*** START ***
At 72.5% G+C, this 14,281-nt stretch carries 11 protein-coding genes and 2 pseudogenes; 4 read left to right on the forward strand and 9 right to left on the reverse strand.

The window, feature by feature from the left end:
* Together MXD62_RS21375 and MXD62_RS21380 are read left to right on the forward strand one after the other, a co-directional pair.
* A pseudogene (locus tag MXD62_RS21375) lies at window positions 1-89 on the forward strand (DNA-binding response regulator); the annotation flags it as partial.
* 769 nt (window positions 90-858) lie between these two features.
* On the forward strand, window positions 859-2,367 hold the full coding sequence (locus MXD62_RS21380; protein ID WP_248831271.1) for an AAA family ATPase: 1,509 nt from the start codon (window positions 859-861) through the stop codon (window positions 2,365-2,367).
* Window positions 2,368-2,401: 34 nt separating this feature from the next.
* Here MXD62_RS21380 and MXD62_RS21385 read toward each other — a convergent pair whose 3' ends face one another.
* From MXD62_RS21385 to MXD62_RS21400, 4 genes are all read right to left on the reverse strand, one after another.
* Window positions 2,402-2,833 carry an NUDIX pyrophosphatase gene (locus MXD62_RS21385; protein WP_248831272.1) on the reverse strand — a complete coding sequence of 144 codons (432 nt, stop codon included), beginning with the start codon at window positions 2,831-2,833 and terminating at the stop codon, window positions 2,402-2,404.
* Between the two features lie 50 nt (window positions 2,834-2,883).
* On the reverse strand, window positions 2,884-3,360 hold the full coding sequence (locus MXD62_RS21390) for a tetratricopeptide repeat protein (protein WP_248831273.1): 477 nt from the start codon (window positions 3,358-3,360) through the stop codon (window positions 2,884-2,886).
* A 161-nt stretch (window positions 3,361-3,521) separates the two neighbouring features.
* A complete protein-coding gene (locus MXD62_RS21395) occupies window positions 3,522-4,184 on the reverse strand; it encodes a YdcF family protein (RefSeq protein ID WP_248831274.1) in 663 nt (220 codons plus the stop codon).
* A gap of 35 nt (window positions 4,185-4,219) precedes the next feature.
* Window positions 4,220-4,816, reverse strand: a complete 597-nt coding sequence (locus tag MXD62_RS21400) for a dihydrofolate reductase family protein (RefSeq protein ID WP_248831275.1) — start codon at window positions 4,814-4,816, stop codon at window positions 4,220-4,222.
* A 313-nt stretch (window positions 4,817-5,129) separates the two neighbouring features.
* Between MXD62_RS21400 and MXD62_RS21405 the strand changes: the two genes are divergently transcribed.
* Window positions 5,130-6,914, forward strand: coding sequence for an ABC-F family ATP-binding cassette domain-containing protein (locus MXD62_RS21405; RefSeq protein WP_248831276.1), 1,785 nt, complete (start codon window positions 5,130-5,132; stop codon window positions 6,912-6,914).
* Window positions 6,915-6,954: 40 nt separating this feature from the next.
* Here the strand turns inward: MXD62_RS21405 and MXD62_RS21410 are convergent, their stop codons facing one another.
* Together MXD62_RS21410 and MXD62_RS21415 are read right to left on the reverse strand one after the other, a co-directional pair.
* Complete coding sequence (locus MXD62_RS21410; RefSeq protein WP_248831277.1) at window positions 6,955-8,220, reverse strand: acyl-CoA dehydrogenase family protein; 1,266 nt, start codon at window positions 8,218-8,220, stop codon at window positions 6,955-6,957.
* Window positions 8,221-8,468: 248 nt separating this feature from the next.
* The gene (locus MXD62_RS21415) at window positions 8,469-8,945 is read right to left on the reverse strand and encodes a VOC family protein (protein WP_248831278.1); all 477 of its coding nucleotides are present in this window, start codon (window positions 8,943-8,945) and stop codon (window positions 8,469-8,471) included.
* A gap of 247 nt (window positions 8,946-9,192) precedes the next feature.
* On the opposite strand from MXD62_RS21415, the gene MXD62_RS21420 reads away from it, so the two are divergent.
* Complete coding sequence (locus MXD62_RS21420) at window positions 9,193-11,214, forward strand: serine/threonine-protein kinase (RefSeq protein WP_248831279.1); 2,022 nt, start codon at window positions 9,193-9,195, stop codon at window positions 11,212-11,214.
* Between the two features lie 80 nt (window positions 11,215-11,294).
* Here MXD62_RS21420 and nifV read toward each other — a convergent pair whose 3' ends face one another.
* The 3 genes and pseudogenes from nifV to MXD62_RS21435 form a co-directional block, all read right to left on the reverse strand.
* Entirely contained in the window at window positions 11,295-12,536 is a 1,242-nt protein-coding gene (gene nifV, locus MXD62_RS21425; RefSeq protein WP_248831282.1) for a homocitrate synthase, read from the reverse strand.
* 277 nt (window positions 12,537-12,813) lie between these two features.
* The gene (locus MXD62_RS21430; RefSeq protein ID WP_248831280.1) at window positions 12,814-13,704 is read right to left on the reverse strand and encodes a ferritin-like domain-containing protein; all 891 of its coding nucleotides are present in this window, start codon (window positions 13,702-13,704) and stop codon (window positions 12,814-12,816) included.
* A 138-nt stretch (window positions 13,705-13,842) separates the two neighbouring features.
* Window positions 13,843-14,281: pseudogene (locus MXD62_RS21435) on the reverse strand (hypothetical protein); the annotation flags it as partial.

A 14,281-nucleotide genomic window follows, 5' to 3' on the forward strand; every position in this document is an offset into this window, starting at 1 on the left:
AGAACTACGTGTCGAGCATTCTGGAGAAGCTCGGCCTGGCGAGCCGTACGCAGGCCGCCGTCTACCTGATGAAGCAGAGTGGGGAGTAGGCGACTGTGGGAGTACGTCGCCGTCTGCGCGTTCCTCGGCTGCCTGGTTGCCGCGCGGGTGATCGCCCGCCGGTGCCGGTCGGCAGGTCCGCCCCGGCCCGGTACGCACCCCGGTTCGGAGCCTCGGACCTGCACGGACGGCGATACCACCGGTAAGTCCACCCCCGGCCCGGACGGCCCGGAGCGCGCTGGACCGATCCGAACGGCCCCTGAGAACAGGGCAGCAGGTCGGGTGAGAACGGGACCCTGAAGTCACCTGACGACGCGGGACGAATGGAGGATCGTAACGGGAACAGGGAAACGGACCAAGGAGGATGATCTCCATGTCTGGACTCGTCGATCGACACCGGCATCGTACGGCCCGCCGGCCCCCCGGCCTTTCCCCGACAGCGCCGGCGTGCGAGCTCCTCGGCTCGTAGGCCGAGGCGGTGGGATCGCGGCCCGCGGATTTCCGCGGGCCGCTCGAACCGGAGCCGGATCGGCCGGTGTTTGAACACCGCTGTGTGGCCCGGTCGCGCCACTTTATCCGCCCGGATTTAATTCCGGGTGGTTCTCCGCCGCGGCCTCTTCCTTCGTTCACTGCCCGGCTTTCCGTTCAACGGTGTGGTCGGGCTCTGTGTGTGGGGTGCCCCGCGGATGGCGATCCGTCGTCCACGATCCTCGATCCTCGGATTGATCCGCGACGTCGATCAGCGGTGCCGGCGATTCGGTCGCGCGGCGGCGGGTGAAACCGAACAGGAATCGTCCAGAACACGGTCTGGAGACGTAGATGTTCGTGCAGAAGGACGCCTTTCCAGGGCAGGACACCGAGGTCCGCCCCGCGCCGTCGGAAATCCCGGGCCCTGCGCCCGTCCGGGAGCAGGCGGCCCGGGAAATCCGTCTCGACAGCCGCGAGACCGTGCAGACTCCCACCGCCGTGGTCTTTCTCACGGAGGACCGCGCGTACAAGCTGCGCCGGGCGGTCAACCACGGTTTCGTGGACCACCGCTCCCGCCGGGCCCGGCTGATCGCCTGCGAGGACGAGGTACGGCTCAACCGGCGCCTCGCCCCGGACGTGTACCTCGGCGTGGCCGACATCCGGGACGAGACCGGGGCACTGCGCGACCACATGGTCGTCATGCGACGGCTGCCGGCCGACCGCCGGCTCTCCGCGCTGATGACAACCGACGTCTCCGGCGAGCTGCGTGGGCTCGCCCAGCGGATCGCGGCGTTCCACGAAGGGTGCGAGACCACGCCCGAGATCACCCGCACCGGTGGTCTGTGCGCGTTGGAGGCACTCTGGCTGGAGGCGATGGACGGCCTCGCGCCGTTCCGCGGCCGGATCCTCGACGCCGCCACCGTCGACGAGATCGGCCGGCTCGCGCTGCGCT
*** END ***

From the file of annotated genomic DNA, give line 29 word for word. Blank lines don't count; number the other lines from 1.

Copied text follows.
* Between the two features lie 80 nt (window positions 11,215-11,294).